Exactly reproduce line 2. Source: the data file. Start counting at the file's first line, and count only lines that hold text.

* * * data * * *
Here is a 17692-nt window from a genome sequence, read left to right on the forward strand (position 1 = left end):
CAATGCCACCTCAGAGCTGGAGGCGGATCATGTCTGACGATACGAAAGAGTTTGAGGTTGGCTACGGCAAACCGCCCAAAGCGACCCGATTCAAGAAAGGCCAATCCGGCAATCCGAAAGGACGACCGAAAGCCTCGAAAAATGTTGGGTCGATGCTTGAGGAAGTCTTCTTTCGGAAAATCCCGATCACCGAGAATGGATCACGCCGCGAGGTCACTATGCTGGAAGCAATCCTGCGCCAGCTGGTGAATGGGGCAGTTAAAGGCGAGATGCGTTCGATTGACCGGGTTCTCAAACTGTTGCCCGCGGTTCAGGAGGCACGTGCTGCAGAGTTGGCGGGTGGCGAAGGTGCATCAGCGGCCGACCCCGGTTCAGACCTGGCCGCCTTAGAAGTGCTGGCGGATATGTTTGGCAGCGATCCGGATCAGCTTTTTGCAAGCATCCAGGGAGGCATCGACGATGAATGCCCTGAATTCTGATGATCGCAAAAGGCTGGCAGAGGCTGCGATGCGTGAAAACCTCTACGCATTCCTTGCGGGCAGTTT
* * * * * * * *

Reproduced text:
CAATGCCACCTCAGAGCTGGAGGCGGATCATGTCTGACGATACGAAAGAGTTTGAGGTTGGCTACGGCAAACCGCCCAAAGCGACCCGATTCAAGAAAGGCCAATCCGGCAATCCGAAAGGACGACCGAAAGCCTCGAAAAATGTTGGGTCGATGCTTGAGGAAGTCTTCTTTCGGAAAATCCCGATCACCGAGAATGGATCACGCCGCGAGGTCACTATGCTGGAAGCAATCCTGCGCCAGCTGGTGAATGGGGCAGTTAAAGGCGAGATGCGTTCGATTGACCGGGTTCTCAAACTGTTGCCCGCGGTTCAGGAGGCACGTGCTGCAGAGTTGGCGGGTGGCGAAGGTGCATCAGCGGCCGACCCCGGTTCAGACCTGGCCGCCTTAGAAGTGCTGGCGGATATGTTTGGCAGCGATCCGGATCAGCTTTTTGCAAGCATCCAGGGAGGCATCGACGATGAATGCCCTGAATTCTGATGATCGCAAAAGGCTGGCAGAGGCTGCGATGCGTGAAAACCTCTACGCATTCCTTGCGGGCAGTTT